Go to Editorial by Mike Van Patten

Rio's Atlantic Forest Fund: Spreading the Environmental Wealth

The Brazilian Biodiversity Fund (FUNBIO) is testing a new approach to disbursing funds collected under Brazil's Environmental Compensation Law. A hybrid environmental clearinghouse and mitigation bank, the "Atlantic Forest Fund" is designed to create a massive pool of liquidity for all forms of environmental finance impacting protected areas in the state of Rio de Janeiro. Fourth in a series leading up to the 14th Katoomba Meeting in Mato Grasso, Brazil.

Go to Article

Oregon Experiments with Mixed Credits

California and Oregon have long been friendly environmental policy rivals. California has set environmental standards in many areas, particularly air quality. Oregon wrote the first bottle bill, the first state land-use law, and the first state climate-change law. But on the species banking front, California dominates, 94 to 2. An innovative new multi-credit system being pioneered in the Willamette Valley could change the game.

Go to Article

Mitigation News
NOAA Stimulus Package Funding for Coastal and Marine Habitat Restoration – April 6 Deadline!

US Federal Register

NOAA is offering grants of $1.5-$10 million for coastal and marine habitat restoration projects that show both ecological and economic (read: job creation/ job maintenance) benefits. The total pool of funding is $170 million.

Read more here

TOR Released for UNDP Project on Biodiversity/PES Markets in Latin American/Caribbean – Deadline April 15

The UNDP has released a TOR and consultancy announcement for a major and innovative study UNDP is commissioning -- Assessing the Potential for Biodiversity and Ecosystem Service Based Regulatory Markets in Latin America and the Caribbean. UNDP is undertaking an initiative to inform policymakers in Latin America and the Caribbean (LAC) of the need to invest in ecosystem services. In order to gain the political traction required to advance investment in biodiversity in the region, UNDP will work with key stakeholders to produce a Report highlighting how Biodiversity and Ecosystem Markets (BEMs) could contribute to the environmental and economic aims of local and national governments. This Report will assess if, where and how Biodiversity and Ecosystem Markets (BEMs) can be incorporated into development planning processes in Latin America and the Caribbean. The Report thus will be well-positioned to inform future planning and investment processes affecting biodiversity throughout Latin America and the Caribbean.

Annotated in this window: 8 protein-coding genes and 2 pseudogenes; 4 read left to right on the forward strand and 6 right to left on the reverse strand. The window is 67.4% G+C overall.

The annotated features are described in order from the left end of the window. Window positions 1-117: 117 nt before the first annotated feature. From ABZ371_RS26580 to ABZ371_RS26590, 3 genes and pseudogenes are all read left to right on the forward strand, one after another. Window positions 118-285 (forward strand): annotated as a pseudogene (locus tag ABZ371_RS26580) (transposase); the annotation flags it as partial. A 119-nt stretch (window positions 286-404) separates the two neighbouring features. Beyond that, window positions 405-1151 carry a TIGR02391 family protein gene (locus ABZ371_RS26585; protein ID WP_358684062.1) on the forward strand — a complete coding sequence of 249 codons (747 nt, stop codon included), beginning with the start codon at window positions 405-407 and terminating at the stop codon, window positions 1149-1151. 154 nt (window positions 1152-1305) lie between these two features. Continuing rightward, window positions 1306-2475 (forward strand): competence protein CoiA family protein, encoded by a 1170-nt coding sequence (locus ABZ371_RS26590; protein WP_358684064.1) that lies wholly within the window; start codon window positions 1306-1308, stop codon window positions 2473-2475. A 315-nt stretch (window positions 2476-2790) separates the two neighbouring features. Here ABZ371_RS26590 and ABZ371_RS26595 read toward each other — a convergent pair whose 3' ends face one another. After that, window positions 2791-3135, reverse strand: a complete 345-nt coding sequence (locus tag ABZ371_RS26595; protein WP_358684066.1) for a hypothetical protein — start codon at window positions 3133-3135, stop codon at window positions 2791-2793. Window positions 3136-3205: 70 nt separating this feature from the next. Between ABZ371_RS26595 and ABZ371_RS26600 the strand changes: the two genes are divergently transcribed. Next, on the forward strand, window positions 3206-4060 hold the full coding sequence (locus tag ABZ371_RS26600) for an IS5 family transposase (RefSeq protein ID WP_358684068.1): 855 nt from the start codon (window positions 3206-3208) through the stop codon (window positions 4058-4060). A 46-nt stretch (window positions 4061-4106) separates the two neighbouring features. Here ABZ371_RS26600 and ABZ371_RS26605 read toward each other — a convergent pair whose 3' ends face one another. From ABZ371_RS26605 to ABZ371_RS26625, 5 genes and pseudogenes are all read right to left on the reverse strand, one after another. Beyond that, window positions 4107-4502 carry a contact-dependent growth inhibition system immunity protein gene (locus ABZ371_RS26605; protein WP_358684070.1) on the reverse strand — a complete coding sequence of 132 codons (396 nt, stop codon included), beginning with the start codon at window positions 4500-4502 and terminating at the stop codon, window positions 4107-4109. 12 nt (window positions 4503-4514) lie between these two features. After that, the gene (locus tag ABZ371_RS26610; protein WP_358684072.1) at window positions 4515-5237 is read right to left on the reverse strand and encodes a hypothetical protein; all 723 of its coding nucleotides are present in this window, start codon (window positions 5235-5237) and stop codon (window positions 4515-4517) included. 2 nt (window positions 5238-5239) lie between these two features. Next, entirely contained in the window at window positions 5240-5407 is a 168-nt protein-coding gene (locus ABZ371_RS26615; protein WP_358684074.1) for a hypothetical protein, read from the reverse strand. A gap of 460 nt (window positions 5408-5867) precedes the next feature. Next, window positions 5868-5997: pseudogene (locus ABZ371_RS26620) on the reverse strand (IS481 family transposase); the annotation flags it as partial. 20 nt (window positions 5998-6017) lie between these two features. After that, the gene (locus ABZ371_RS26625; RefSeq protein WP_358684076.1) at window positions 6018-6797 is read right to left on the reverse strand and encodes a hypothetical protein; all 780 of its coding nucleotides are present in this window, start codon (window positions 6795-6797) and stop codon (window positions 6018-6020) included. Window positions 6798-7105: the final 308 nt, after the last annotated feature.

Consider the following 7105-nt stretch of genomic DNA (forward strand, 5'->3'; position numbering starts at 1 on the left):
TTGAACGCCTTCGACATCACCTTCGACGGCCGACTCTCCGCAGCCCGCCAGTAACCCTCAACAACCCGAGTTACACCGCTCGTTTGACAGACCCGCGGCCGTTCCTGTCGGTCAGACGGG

Read more here

Danish Pensioners Funding Forestry Protection in the US (3/30/09)

New York Times -- USA

An environmental non-profit, a timber company, and a Danish pension fund make up the motley crew that came together to protect 92,000 acres of upstate New York forests. The Nature Conservancy recently sold the land to the Danish pension fund ATP for $32.8 million, who will receive NY state tax credits as well as long-term income from sustainable forestry managed by RMK Timberland Group. The conservation easement on the land allows for selective harvesting and recreation. The sustainable forestry operations support a local mill employing 800 people.

Read story here

Australian Landowners Get AUS$1 Million for BushTender Projects (3/30/09)

Weekly Times Now -- Victoria, Australia

Nineteen landowners in the Mallee and northern Wimmera regions will receive BushTender payments totaling $1 million over five years for protection of native vegetation.

Read story here

"Paving Paradise: Florida's Vanishing Wetlands and the Failure of No Net Loss" (3/29/09)

St. Petersburg Times -- FL, USA

Two FL newspaper journalists have written a 351-page expose of the state of "no net loss" in the state of Florida, and the outlook doesn't look good. The authors conducted their own analysis of satellite imagery between 1990 and 2003 and found 84,000 acres of wetlands had been developed. They also describe the colorful cast of characters involved in wetland regulation, development, and mitigation as "shameless, and astonishingly frank."

Read review here

UK's new Civil Engineer, the Beaver (3/18/09)

The Times -- UK

A study conducted by Natural England and the Trust for Endangered Species highlights beavers' natural engineering abilities: improving water quality through sedimentation in ponds, improving biodiversity by providing juvenile fish nurseries, and ameliorating the effects of flooding. The studies' proponents suggest using beaver re-introduction with drinking water quality managers - with a potential first project with South West Water. Beaver were all but wiped out in the 16th century in England, so re-introduction may be costly. The study estimates that introduction of four beaver families would cost 1 million pounds.